Unfortunately, the onset of that “tuning-out” occurred precisely as North American Indians began coming into their own, in terms of conversion, and thus they were abandoned by the sophisticated art world as far as representation. Now more than ever, artists of faith in every discipline are justified in addressing this neglect of what is arguably the most difficult feat accomplished across the continent – the spiritual coercion of an entire race. Moreover, that representation should not relegate Native American Indians to mere conquests of elite and superior missionaries, but in accordance with the Scriptures which say of Christ: “…you ransomed people for God from every tribe and language and people and nation, and you have made them a kingdom and priests to our God, and they shall reign on the earth.” Wholly apart from any issue of “social justice,” spiritual justice demands their equal representation as sovereigns and savants – and saints.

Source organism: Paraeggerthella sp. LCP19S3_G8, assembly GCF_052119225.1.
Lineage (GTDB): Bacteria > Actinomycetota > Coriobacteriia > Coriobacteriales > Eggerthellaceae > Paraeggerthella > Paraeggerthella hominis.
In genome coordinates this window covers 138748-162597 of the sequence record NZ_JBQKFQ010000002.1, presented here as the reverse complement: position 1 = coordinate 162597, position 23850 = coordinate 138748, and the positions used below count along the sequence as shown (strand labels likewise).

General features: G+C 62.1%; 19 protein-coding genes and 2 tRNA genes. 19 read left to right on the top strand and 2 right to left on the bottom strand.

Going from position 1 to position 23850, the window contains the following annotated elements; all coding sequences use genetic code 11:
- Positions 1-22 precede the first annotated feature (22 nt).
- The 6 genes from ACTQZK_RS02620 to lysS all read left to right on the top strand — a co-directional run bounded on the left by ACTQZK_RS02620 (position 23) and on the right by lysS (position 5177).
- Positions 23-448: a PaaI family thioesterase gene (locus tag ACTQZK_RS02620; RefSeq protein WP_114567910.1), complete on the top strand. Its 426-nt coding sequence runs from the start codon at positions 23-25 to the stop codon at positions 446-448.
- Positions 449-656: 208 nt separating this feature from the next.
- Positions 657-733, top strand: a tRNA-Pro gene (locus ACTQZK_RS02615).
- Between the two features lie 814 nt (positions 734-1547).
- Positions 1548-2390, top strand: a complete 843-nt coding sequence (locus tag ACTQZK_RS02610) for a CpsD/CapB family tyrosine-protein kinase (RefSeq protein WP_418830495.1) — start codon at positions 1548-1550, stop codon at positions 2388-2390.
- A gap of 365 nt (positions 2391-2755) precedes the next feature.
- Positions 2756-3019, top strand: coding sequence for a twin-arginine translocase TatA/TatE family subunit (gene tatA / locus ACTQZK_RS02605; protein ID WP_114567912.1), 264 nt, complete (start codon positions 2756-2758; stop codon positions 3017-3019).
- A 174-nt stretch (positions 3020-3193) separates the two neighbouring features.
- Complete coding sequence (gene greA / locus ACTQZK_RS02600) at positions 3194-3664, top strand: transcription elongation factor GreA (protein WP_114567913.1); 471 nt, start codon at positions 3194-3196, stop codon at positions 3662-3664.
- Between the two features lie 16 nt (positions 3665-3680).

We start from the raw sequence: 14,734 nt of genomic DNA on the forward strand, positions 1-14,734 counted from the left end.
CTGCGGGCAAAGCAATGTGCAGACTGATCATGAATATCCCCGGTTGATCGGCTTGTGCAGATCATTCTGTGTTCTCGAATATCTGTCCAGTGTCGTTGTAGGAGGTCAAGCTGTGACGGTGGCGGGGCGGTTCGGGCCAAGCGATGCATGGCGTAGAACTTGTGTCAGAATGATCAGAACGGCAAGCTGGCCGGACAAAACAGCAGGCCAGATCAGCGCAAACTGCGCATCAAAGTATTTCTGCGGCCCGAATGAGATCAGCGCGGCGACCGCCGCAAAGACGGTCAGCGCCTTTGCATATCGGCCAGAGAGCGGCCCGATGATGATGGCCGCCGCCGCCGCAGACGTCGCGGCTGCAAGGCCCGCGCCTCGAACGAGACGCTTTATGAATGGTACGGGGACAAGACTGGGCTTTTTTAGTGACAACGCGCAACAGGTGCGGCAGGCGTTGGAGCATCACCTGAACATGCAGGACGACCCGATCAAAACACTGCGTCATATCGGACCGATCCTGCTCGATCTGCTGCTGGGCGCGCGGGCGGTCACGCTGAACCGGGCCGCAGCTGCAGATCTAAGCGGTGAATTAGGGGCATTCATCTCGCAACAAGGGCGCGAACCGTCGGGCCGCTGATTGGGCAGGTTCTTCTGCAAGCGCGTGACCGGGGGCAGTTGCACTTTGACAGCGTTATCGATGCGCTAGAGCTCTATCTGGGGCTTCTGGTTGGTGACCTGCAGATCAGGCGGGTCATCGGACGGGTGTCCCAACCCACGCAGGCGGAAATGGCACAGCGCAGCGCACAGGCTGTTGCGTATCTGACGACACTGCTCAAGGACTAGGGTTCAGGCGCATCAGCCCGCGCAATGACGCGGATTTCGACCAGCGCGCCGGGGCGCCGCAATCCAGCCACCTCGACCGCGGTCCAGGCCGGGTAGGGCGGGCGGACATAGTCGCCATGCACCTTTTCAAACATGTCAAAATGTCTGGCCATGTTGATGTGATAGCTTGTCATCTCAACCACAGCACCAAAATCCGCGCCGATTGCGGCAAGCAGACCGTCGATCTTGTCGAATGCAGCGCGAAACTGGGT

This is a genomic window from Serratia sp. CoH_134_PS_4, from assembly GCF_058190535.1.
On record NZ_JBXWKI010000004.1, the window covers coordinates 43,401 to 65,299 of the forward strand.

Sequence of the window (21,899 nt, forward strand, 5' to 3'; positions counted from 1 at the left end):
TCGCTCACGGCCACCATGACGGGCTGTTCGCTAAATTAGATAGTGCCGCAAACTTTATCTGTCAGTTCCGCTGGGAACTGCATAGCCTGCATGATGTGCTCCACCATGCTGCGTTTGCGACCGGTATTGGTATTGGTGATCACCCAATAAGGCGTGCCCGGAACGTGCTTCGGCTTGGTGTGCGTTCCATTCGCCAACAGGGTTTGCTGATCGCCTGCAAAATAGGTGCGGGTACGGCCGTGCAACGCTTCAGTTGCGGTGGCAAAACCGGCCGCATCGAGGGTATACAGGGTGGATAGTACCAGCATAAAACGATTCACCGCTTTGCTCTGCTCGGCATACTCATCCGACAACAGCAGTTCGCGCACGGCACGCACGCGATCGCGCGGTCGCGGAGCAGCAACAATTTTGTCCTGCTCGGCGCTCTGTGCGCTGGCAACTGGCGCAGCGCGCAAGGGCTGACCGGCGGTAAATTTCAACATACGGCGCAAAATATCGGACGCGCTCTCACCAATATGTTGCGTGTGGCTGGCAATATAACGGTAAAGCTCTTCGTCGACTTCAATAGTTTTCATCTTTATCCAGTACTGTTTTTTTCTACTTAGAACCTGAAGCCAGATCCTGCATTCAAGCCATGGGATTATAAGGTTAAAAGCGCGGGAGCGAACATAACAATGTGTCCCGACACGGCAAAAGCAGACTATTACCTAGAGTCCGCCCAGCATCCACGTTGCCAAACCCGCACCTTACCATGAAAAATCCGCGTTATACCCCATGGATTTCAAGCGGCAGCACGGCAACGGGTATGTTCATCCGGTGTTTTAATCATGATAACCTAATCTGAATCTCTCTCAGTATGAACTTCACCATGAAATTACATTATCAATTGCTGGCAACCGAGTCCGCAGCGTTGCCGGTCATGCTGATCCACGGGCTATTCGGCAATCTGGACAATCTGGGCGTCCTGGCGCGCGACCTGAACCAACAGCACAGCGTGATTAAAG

Indigenous believers will find themselves well-represented at Giuliani’s sacramental “table.”  There is only one, not very impressive, painting of St. Kateri drawn by one who knew her.  So it is with more than a bit of wonder and consternation that, looking into his Mohawk Kateri III #92, it is as though I am gazing into the face of my own late mother, who was a direct descendant of an Algonquin born in the same generation as Saint Kateri, an Algonquin orphaned by the same smallpox which took Kateri’s likewise-Algonquin mother and Mohawk father. My amazement is not merely towards the actual features themselves, but the very attitude with which Father Giuliani has infused them. He has captured the soul of the Native American Indian with startling skill.

Saint Kateri’s expression is itself an embodiment of that stoic, borderline-suffering countenance which was my mother’s “thousand-yard-long stare.” Kateri is beatified by the beauty of a glinting bronze nimbus, full as a Beaver Moon, which was that calendar date of the “last call” for ancient Native American Indians to prepare for winter. It will appeal to the truly Indigenous, if only at an intuitive, vestigial level, signifying security amid worldly instability, recalling the ancestral memory of the beaver, symbol of that being who will provide warmth, our last and only hope and salvation by its sacrifice, keeping our hearts soft before the coming cold – a Christ figure from the Animal Kingdom, of sorts.